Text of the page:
In this Elder Law Minute, Wes Coulson discusses the ways to help single or widowed individuals with their estate planning.
Hi! I’m Wes Coulson from Coulson Elder Law, proudly serving clients throughout the St. Louis metropolitan area and beyond. I’d like to welcome you to our Elder Law and Estate Planning Minute. We do these to help educate people, give them some little tips, and especially to let them know the questions they need to ask, things that they’ve maybe not thought of. Our thought on that is that we can help you best if you realize the things that you need help and that we can help you with. So I hope you enjoy. Thanks!
This is another in our series of videos that I call Medicaid planning case studies, and this one we are going to focus on how we can help a typical single or widowed client. The planning considerations are different there because we can’t transfer, as in the case of a married couple assets, from one spouse to another. And if assets are given away by someone who then applies for Medicaid, and if that’s done within five years, there is what’s called a “transfer penalty” that’s a delay in eligibility; the more money you’ve given away, the longer the delay. Interestingly enough, though, that’s not necessarily a bad thing and the focus in those cases deals with doing exactly that. Giving assets away causing a transfer penalty, but dealing with it.
Let me give you an example. Let’s say that we have somebody who is in a nursing home that costs $6,000 a month; so, for every $6,000 they give away, they are going to have a month delay in eligibility. They start with $2,000 a month income, say social security or a pension. Well, let’s say they have $100,000 more than the rules allow them to have, so what are the options? Well if they don’t do anything, a typical approach, it’s going to end badly. They’re going to lose everything, they’re going to spend it all paying for the nursing home until they’re broke and then, yes, they’ll be on Medicaid. What if they give away the whole $100,000? Well, that’s also going to be really bad because they are going to be facing a 16 ? months delay in eligibility, with no way of paying for it. But if we do something, in between? What if we have them give away $60,000, that’s going to create a 10 month delay in eligibility, and we use that other $40,000 to increase their income from $2,000 a month to $6,000 a month for those 10 months? And then we file a Medicaid application. Then they say “Well, you’ve made $60,000 in gifts, you are not eligible for the next 10 months”, and we say “That’s okay, we can pay our own way for the next 10 months”.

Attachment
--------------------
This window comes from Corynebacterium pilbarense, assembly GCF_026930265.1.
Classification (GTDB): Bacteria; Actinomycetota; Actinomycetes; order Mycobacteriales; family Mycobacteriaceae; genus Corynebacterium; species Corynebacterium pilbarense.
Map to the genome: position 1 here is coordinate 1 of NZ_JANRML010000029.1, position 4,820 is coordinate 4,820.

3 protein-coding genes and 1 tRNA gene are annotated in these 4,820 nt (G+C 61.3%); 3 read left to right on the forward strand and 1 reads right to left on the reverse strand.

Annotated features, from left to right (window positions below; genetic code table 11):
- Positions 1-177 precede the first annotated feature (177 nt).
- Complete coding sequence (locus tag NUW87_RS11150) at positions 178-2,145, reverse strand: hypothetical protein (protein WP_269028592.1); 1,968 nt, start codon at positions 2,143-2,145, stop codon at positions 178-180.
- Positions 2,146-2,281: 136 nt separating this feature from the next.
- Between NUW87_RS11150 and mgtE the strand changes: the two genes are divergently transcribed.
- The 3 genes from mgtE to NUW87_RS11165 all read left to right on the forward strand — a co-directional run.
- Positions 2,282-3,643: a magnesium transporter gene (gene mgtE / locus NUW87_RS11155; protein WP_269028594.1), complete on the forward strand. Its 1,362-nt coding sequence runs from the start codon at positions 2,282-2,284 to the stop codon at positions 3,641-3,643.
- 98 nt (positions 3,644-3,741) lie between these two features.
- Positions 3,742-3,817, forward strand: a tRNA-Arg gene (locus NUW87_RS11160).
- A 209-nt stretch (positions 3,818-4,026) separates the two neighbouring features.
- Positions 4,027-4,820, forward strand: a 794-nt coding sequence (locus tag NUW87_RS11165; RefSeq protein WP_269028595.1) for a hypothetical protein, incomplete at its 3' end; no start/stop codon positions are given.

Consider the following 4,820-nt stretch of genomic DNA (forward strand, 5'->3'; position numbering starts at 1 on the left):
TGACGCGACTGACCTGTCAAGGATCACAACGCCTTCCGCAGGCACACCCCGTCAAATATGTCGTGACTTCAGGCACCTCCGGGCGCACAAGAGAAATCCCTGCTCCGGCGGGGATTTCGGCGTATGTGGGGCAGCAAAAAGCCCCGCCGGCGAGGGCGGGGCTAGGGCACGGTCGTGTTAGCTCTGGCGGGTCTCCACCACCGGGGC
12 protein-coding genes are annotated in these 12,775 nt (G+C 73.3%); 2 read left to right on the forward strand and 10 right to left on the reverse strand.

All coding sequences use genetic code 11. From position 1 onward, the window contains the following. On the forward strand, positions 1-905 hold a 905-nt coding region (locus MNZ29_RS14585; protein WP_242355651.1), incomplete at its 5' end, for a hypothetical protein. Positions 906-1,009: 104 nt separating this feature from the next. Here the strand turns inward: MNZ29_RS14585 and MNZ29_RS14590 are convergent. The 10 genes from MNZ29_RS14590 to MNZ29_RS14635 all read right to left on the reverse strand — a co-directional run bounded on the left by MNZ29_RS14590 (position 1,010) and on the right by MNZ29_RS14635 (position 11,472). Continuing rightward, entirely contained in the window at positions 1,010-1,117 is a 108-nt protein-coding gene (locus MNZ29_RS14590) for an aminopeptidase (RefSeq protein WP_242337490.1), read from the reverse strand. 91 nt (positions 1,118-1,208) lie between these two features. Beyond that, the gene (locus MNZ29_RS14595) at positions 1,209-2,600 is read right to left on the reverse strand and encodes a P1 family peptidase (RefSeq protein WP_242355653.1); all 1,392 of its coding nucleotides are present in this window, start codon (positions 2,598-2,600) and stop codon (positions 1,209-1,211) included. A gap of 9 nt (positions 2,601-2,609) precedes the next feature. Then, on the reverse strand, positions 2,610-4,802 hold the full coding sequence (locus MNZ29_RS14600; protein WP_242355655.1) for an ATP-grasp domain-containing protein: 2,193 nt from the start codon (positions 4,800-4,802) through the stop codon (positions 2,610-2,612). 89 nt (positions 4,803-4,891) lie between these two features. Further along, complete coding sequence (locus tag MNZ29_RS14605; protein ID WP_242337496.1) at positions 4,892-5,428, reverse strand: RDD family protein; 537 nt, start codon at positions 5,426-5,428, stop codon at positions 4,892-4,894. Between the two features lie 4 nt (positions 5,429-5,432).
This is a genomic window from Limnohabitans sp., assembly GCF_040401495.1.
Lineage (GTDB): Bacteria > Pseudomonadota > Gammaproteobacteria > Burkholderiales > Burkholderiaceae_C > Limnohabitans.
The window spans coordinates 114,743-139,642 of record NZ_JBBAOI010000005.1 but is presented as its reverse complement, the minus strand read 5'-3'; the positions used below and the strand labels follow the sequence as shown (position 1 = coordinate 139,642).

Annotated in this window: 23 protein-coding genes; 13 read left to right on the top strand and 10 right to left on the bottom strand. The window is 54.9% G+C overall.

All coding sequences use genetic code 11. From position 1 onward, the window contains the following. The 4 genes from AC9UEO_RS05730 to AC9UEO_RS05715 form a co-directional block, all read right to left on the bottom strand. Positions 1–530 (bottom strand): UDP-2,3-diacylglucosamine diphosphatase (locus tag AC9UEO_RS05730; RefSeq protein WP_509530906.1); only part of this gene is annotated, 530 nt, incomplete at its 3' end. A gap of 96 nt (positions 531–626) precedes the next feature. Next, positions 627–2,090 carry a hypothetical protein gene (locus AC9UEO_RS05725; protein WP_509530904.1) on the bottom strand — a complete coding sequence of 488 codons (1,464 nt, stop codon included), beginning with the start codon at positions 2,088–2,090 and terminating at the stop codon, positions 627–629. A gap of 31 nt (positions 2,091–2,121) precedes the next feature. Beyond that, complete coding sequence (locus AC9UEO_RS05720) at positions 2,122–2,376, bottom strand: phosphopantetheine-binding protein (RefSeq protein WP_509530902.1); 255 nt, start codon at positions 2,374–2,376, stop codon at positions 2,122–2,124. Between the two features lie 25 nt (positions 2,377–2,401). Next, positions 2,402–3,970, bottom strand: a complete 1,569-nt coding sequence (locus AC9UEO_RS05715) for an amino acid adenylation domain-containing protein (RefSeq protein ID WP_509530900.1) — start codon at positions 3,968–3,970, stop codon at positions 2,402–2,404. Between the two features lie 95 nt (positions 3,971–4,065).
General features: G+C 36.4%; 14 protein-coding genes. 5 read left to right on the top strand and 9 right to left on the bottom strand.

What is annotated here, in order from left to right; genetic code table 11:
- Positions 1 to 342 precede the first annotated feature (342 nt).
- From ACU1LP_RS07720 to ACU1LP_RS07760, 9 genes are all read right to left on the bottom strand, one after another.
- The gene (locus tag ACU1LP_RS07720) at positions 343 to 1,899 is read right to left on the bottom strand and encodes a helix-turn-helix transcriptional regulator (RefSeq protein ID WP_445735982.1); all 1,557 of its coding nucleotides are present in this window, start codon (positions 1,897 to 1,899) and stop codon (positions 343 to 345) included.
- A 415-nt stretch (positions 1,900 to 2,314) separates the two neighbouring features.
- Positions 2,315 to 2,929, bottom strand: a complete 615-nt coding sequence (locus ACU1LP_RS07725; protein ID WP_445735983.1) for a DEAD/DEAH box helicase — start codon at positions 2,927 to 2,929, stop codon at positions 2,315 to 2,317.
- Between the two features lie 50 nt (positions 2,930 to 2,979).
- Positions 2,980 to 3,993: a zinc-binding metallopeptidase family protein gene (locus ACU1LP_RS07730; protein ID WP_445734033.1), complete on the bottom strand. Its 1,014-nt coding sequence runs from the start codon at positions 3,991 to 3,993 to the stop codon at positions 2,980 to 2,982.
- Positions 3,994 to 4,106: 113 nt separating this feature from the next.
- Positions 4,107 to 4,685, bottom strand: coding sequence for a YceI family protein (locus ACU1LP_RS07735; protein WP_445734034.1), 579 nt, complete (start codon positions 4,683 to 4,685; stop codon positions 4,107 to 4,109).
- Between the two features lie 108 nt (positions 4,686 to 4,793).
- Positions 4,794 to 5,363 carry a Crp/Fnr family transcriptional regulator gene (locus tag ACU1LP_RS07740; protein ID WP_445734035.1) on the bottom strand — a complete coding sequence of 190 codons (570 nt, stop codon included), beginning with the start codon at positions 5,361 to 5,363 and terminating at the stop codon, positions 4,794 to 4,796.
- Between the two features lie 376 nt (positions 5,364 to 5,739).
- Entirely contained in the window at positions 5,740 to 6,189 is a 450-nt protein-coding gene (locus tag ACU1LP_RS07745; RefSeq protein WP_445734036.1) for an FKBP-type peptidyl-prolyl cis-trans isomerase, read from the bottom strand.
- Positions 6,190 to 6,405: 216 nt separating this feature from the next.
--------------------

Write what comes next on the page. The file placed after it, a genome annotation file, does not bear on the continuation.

What I can promise you is a result of that circumstance is that, with the planning, even for a single, or widowed, person, if somebody comes to use for help that we can always protect half, or more, of their remaining life savings. So, is it worth doing? Absolutely, it’s worth doing. So if that’s the situation you’re in, that a loved one, who you are calling on behalf of, is in; call us, because we can definitely help and the help is going to make a big difference.
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Coulson Elder Law is dedicated to providing families in the St. Louis area with their Elder Law needs. Our practice areas include Asset Preservation Planning, Veterans Benefits, Medicaid Eligibility, Alzheimer’s Planning, Special Needs Planning, Estate Planning and more. We understand the financial challenges you may face as you and your loved ones grow older. At Coulson Elder Law, our clients’ well-being is our number one priority. For immediate help, call (618) 632-7000 (IL) or (314) 567-9292 (MO), or Contact Us and we will get in touch as soon as possible.